Army electronic warfare is an evolving capability for the Army. Col. Jim Ekvall, the Headquarters, Department of the Army G-39 Electronic Warfare Division chief, had the opportunity to speak at the Institute for Defense and Government Advancement Electronic Warfare Summit, March 19, which just so happened to be the tenth anniversary of the beginning of the War in Iraq.
After deploying twice to Iraq himself, Ekvall can tell you first-hand how electronic warfare saves lives and is a much needed capability for the Army.
Thousands of miles from the streets of Baghdad or Fallujah, industry, military and scholars gathered at the Crowne Plaza in historic Old Town Alexandria, near the Pentagon, for the Institute for Defense and Government Advancement Electronic Warfare, or IDGA EW, Summit. Ekvall’s presentation focused on the evolution of Electronic Warfare, known as EW, within the Army, specifically during the past several years of warfare as well as where the Army plans to take electronic warfare in the future.
Ekvall began his presentation with an overview of the key players within Army EW.
Army EW has a broad base of players; Ekvall is the division chief of G-39 Army EW Division in the Pentagon, which provides Headquarters, Department of the Army, or HQDA, staff the oversight for the entire Army EW enterprise. Fort Leavenworth’s Mission Command Center of Excellence provides the oversight to the EW proponent office whereas the Program Executive Office in Aberdeen, Md., provides the oversight for the program manager of electronic warfare.
EW has its own MOS — the 29 series. Soldiers who choose this career path are trained at the Fires Center of Excellence at Fort Sill, Okla.
“Fort Sill has created a range which has the ability to train Soldiers how to operate within the electromagnetic spectrum and in a realistic battle scenario,” said Ekvall.
Communications systems for electronic warfare are supported at both the Intelligence Center of Excellence at Fort Huachuca, Ariz., as well as the Signal Center of Excellence in Fort Gordon, Ga.
Cyber electromagnetic activities were a large piece of Ekvall’s presentation. Ekvall highlighted that Army doctrine for, cyber electromagnetic activities, or CEMA, is comprised of three areas — electromagnetic spectrum operations, cyber operations and electronic warfare.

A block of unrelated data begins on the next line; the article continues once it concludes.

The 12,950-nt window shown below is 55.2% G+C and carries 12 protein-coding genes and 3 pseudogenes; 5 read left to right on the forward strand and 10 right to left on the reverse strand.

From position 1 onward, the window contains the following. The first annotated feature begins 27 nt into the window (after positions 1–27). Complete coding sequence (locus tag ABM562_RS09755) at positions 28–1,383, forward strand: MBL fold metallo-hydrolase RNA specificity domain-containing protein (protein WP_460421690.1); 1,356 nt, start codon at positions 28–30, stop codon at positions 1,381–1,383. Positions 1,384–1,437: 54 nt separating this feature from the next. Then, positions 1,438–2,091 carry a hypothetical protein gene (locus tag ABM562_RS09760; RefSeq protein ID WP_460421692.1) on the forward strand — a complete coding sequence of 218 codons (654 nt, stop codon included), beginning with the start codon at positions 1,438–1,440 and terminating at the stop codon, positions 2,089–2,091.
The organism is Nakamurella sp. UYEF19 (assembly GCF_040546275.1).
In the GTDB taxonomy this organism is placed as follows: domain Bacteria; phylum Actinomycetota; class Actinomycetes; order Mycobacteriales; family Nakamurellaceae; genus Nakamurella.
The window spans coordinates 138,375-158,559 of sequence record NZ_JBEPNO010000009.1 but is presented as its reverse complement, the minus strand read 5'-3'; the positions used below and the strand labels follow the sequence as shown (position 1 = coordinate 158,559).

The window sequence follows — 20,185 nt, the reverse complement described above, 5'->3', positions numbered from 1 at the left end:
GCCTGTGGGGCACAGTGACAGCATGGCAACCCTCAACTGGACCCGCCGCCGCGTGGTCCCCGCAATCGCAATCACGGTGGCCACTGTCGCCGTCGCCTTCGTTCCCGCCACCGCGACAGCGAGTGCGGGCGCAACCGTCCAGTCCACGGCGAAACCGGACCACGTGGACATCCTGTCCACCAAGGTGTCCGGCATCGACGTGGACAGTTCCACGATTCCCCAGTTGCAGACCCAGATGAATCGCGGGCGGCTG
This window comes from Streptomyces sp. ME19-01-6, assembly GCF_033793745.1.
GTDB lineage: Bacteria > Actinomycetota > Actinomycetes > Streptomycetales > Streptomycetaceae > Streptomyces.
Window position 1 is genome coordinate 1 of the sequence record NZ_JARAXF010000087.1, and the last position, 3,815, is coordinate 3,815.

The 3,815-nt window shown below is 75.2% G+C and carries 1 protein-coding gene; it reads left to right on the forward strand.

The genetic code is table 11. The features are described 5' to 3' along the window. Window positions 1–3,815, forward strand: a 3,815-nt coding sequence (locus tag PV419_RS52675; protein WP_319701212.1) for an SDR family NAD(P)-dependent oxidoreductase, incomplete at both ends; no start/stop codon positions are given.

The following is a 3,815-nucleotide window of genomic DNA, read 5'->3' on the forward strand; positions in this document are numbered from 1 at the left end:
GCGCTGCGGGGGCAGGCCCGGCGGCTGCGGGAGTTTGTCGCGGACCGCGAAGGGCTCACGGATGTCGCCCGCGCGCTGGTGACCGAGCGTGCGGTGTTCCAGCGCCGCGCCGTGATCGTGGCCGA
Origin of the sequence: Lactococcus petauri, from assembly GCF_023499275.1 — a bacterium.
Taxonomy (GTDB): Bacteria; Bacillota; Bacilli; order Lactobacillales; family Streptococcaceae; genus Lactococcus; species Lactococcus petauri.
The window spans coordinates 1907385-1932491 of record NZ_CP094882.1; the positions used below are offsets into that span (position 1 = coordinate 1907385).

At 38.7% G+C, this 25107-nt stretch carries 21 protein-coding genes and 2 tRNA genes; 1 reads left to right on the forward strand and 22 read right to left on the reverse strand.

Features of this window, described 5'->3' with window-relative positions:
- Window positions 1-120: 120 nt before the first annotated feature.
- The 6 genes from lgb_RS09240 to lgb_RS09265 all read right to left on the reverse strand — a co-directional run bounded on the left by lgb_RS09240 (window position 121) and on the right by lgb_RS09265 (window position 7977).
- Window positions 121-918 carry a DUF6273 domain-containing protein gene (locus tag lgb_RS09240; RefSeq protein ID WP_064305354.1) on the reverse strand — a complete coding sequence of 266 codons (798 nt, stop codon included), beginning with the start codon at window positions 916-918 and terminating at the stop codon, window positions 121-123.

“These three areas are inextricably linked to one another. We are still evolving how cyber operations will work within the Army,” said Ekvall. “All of these areas must be synchronized for the commander to maneuver.”
On the battlefield, Ekvall emphasized that there was urgency for a material solution that would allow Soldiers to maneuver safely within the electromagnetic spectrum. Currently, the Army has several systems such as the Counter Radio-Controlled Improvised Explosive Device Electronic Warfare, or CREW, systems, and the communications electronic attack surveillance and reconnaissance, or CEASAR, among others. Ekvall explained that while all of these systems are important to protect the war fighter, more advanced systems are being planned.
“It is important for our senior leaders to know that EW is more than just a CREW system,” said Ekvall.
Aside from the CREW systems that are currently in use on the ground, the CEASAR program is an airborne electronic attack capability.
Future material solutions for the Army include the Integrated Electronic Warfare System, or IEWS. IEWS is a system of systems which will include the Electronic Warfare Planning and Management Tool, also known as EWPMT, Multi Function Electronic Warfare, or MFEW, and Defensive Electronic Attack, or DEA.
“In the long run we need an electronic warfare of tomorrow, and that is IEWS,” said Ekvall.
Ekvall emphasized that it was important for senior leaders within the Army and the Department of Defense continue to learn more about the need for EW not only during the current war, but to continue growing Army electronic warfare when the war concludes.
“I was happy to speak at the IDGA EW Summit,” said Ekvall. “Organizations such as IDGA are an excellent way which allows us to get our message out to the defense community. Educating senior leaders in industry, academia, and the in the military about what electronic warfare does for the Army will help grow the field and EW will continue down its evolutionary path.”